Peggy Holman is executive director of Journalism That Matters, a nonprofit she cofounded with three journalists to reconceive news and information to support communities and democracy to thrive. As an author and consultant, Holman has helped explore a nascent field of social technologies that enable diverse groups to face complex issues turning presentation into conversation and passivity into participation. In __The Change Handbook__, she and her coauthors profile 61 practices that involve people in creating their desired future. Her award-winning __Engaging Emergence: Turning Upheaval into Opportunity__ provides a roadmap for tackling complex challenges through stories, principles, and practices.


Yve Susskind, PhD, is owner-principal of an independent research and evaluation consulting company,__Praxis Associates LLC__. She is the lead developmental evaluator for a number of projects with Journalism That Matters and the University of Oregon’s Agora Center. Susskind served as one of the developmental evaluation coaches with Macon Listening Post and One Issue Many Perspectives and conducted the qualitative analysis on which many of the findings reported here are based.


Michelle Ferrier, PhD, is president of Journalism That Matters and a pioneer in developing online communities, digital ethnography, and community engagement for media organizations. She is a journalist and former columnist and has developed engagement technologies and hyperlocal news platforms throughout her career such as MyTopiaCafe.com, LocallyGrownNews.com, and __Troll-Busters.com__. Ferrier is an associate professor at the E.W. Scripps School of Journalism at Ohio University, where she conducts __research on online communities__, digital identity, and community engagement technologies. She is a 2016 fellow with the Reynolds Journalism Institute, where she is developing an online community for media innovation and entrepreneurship. Since 2009, she has been exploring the intersection of communities and journalism through articles on Poynter.org.


Mike Fancher retired from The Seattle Times in 2008, after 20 years as executive editor and almost 40 years as a professional journalist. Since retirement he has been involved in several roles in journalism education. He was a 2008–2009 Donald W. Reynolds Fellow in the Missouri School of Journalism and Reynolds Chair in Ethics at the University of Nevada in 2011–2012. He was founding director of the University of Oregon’s Agora Journalism Center during 2015–2016. Fancher is a member of the Journalism That Matters board of directors.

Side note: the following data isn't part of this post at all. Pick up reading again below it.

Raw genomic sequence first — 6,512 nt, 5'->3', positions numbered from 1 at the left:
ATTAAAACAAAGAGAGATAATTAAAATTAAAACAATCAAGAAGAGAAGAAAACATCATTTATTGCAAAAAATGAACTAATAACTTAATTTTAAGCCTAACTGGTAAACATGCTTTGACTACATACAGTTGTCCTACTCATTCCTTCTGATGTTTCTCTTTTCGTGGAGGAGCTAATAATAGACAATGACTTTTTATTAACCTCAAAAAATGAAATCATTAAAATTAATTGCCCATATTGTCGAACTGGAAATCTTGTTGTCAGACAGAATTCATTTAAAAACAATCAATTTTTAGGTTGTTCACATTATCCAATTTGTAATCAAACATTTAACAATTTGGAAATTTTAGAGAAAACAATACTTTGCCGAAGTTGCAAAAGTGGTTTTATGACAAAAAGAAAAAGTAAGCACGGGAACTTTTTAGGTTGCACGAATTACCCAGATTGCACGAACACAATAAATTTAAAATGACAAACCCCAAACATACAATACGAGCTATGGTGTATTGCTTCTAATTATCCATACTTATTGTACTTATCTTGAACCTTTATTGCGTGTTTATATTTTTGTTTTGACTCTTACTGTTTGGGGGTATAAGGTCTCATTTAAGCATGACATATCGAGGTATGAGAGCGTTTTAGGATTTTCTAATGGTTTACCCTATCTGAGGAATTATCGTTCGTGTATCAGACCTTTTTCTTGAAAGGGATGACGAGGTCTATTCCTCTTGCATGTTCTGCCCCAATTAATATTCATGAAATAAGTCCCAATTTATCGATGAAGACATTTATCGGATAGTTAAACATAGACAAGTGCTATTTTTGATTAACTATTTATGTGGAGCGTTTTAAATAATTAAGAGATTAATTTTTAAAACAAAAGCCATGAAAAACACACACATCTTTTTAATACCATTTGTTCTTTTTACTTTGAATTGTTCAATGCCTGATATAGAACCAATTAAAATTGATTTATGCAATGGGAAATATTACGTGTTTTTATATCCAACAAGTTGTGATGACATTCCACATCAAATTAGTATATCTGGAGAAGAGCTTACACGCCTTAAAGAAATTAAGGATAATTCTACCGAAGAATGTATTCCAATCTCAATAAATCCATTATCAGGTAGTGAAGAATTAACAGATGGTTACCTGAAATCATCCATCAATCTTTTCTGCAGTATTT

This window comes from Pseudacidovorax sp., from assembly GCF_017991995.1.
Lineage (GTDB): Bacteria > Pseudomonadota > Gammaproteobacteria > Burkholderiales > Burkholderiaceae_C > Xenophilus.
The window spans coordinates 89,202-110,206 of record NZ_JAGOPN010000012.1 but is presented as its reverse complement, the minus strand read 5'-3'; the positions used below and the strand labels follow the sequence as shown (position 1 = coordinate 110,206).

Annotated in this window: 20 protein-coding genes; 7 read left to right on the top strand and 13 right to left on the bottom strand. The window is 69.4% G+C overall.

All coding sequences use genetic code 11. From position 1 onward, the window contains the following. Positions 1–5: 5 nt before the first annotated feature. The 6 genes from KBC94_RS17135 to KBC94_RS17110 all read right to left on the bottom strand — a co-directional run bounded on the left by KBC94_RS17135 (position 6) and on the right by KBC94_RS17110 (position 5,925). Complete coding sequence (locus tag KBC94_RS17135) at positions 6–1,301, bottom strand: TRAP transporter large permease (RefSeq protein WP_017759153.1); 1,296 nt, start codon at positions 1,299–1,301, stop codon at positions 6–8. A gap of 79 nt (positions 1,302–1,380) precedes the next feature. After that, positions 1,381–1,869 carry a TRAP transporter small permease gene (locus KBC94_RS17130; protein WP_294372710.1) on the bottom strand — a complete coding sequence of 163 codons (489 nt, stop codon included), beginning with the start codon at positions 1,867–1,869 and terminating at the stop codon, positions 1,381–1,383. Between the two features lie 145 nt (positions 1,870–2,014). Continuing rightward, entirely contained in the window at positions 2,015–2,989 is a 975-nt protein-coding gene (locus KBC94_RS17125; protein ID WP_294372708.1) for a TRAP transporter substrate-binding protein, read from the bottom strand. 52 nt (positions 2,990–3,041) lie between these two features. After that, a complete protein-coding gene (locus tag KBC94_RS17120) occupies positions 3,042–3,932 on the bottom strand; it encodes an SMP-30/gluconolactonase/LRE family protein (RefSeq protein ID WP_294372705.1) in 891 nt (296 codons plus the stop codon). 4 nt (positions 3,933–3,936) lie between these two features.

Stephen Silha is a freelance writer, filmmaker, facilitator, and futurist. A cofounder of Journalism That Matters, he earlier convened the first symposium on The Media and Philanthropy (1987) and coauthored Good News/Good Deeds: Citizen Effectiveness in the Age of Electronic Democracy (1999). His award-winning documentary BIG JOY: The Adventures of James Broughton screened at 50 film festivals.


Acknowledgements

We would like to express our deep appreciation to the brave engagement pioneers who allowed us to work and learn with them as they launched the two projects that formed the largest sources of data for this report.


Andrew DeVigal and Camela Raymond, are respectively the Project Director and the Curator of One Issue, Many Perspectives/__Open:Housing__. Andrew DeVigal is also the Chair in Journalism Innovation And Civic Engagement and Professor of Practice at University of Oregon's Agora Journalism Center, and Camela is Communications Coordinator for Portland’s Housing Development Center.


For the Macon Listening Post, Andrew Haeg is the founder of__GroundSource__, and Burgess Brown was Project Coordinator of the Macon Listening Post and is currently Community Manager of the Listening Post Collective.